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Marks Tey - Bures - Sudbury
Rail Line (1990-1999)


The rail link runs from Marks Tey through Bures to Sudbury.
It has been known by many names in the past few years, such as :-

`The Stour Valley Line` the original name, in use up to the late 90`s.
`The Lovejoy Line`after a BBC TV series based on a local antique dealer,
`The Gainsborough Line` after the renowned local artist, Thomas Gainsborough

Sometime during the 90`s, the link was severed between Colchester North and Marks Tey. It was then no longer possible to travel from Sudbury to Colchester without changing at Marks Tey. The reason for this change was the old `green` heritage diesel multiple units on the Marks Tey to Colchester North section, could not compete in speed with the faster electric `Anglia` Class 86 Locomotives on the same route. They were basically slowing up other traffic, and consequently a decision was made to remove them from this section.
Not a popular decision with shoppers, who had been using the link, not only from Bures to Colchester North but onward to Colchester Town (St Botolphs) station.
Shoppers, now moved their journeys over to Chambers Buses who would take them directly into the town centre.

With fast connection links to London Liverpool Street the line soon became very popular with commuters who moved out of the capital to the peace and tranquility of the Suffolk countryside. The demise of the `shopper commuter` had rapidly been taken over by the age of the `city commuter`
Now, as passengers numbers increased, the old diesel units became wholly inadequate with severe overcrowding during the rush hours.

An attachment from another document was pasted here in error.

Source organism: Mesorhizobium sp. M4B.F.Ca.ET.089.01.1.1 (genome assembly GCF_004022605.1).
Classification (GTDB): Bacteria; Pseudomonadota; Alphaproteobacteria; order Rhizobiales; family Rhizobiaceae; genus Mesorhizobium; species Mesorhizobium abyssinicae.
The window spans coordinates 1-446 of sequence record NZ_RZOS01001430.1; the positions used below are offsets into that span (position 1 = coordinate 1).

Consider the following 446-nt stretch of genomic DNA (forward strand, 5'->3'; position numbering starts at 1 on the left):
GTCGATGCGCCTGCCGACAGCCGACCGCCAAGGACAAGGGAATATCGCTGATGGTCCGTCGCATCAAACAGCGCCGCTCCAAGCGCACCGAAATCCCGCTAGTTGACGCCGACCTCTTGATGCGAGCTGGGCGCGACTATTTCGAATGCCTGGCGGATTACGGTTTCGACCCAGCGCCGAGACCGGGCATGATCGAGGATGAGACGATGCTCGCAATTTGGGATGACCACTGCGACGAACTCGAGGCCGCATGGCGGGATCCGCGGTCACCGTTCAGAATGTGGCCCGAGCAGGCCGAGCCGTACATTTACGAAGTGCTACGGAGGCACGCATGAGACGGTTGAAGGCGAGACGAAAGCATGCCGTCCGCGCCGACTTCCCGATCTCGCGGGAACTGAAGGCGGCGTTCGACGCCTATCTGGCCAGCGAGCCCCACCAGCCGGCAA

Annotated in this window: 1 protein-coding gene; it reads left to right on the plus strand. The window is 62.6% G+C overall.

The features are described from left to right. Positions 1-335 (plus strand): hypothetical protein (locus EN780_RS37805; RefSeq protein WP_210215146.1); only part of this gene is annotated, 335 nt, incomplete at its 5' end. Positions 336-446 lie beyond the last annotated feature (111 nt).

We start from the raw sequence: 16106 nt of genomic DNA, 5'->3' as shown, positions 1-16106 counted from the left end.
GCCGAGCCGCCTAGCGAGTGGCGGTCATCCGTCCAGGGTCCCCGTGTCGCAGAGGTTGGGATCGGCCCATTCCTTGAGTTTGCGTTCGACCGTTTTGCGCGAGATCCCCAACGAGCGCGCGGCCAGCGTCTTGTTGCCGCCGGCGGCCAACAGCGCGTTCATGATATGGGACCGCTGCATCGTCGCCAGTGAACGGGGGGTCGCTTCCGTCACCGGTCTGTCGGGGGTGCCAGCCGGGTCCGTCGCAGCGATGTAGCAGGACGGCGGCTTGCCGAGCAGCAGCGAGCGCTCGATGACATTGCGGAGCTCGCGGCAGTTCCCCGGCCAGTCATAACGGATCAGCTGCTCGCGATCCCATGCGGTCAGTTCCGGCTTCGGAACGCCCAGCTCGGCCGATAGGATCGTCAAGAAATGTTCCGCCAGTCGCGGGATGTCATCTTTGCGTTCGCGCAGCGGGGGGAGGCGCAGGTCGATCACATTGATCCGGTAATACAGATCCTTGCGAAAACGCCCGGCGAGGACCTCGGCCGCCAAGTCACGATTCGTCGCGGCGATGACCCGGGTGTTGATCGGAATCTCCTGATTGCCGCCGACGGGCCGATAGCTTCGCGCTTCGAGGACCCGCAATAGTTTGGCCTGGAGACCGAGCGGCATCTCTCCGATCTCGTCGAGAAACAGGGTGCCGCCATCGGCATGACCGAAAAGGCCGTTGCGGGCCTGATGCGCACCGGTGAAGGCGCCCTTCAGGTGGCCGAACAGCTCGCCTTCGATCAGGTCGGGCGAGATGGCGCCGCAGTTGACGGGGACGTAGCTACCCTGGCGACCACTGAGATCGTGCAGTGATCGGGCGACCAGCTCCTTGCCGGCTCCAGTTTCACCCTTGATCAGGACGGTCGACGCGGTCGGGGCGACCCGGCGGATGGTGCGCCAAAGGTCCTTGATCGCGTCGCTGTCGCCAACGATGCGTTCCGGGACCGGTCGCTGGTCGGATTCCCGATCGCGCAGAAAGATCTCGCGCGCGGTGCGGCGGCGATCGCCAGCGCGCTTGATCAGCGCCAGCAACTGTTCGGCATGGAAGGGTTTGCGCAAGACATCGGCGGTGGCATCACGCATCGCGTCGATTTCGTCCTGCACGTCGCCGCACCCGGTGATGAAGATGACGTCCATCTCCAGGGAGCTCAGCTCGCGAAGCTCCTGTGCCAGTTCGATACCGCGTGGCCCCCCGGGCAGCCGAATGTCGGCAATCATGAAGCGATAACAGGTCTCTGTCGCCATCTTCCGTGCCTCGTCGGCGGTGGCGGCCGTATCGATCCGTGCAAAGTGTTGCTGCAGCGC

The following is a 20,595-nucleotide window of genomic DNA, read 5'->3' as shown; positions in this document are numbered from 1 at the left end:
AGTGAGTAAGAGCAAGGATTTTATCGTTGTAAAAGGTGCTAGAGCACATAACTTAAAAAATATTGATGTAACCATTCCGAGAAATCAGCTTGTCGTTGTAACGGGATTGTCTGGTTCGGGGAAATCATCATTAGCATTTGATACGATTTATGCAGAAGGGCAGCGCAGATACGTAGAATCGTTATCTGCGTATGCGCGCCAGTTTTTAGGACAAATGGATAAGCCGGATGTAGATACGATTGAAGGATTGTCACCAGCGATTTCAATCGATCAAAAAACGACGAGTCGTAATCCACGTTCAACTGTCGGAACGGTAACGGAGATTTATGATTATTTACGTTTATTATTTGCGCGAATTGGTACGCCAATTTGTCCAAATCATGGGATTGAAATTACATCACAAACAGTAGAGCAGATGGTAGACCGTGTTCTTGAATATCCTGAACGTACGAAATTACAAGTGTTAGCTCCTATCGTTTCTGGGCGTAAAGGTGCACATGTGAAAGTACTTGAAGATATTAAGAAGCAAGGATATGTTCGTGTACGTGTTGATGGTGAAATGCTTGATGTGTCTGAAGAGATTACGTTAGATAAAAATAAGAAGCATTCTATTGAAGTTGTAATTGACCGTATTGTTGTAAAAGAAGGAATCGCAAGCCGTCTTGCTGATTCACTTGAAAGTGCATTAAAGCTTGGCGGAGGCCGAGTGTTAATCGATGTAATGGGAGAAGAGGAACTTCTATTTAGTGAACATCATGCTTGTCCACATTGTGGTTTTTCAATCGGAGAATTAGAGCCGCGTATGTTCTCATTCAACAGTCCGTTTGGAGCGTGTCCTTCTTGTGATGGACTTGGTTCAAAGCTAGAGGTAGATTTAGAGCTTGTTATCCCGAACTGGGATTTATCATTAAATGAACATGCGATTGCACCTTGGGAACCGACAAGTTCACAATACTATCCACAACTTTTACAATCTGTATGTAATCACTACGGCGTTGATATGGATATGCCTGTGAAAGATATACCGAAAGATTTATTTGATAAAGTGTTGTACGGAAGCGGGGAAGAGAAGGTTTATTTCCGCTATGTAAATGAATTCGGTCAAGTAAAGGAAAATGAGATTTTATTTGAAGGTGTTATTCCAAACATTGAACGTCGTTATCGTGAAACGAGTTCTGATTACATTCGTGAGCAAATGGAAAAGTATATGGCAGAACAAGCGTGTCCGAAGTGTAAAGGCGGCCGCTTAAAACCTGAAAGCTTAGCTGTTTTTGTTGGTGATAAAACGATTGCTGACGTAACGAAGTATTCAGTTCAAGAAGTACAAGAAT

class101@11k

With carriages densely packed during the morning and evening peak travel times, the line soon became known by many unpopular names, one being the "Misery Line"

1st Generation Class 101 Diesel Multiple Unit

class 101

Class 101 DMU, North of Marks Tey 1991.

Photo courtesy of David Lacy

Mount Bures Crossing 1991

Courtesy of Ian Dinmore

 


1995 - 1999:- Major line upgrade
During the late 90`s, there was a sustained campaign by the commuters and the local press into coercing the train operator to provide more modern day rolling stock.
Finally it was announced new trains would be arriving.

Fortunately, at the same time it was decided to upgrade the entire length of the track.

cottage

(a) Manned crossings (Mount Bures/Cornard) were converted to barriers and warning lights.
The Level Crossings are triggered by the train, and locally monitored automatically. (once the barriers are proved to be down, and the reds are flashing to the road, the white light to the driver illuminates.

Photo taken October 2010, Mount Bures Signalmans cottage still stands abandoned.


(b) Semaphore arm signaling was removed & upgraded to coloured traffic warning lights.

(c) The branch operates on a "One Train" working system...meaning that the line from Marks Tey is like a large unsignalled siding, once the train passes the signal at Marks Tey, it enters the one train working section.
The Liverpool Street Integrated Electronic Control Centre (IECC) controls the line, and not the Colchester Power Signal Box. Colchester PSB takes over from just south of Colchester on the Mainline.

Finally the new trains arrived. The 30yr+ diesel multiple units were moved over to Wales and the operator, Network South East leased a modern Class 153 single carriage Sprinter.
At last, the commuters had a comfortable journey.

 

1990`s Rolling Stock:-

150

Class 150`s where often seen on the branch line.

"Anglia" colour scheme was much later introduced.



1990s Class 101 DMUs then Class 153 Sprinters
1993 Class 156 SuperSprinter
1994 Class 153 Sprinters
1998 Class 121 Bubble Cars
1999 Class 153 Sprinters


Revised 04.01.11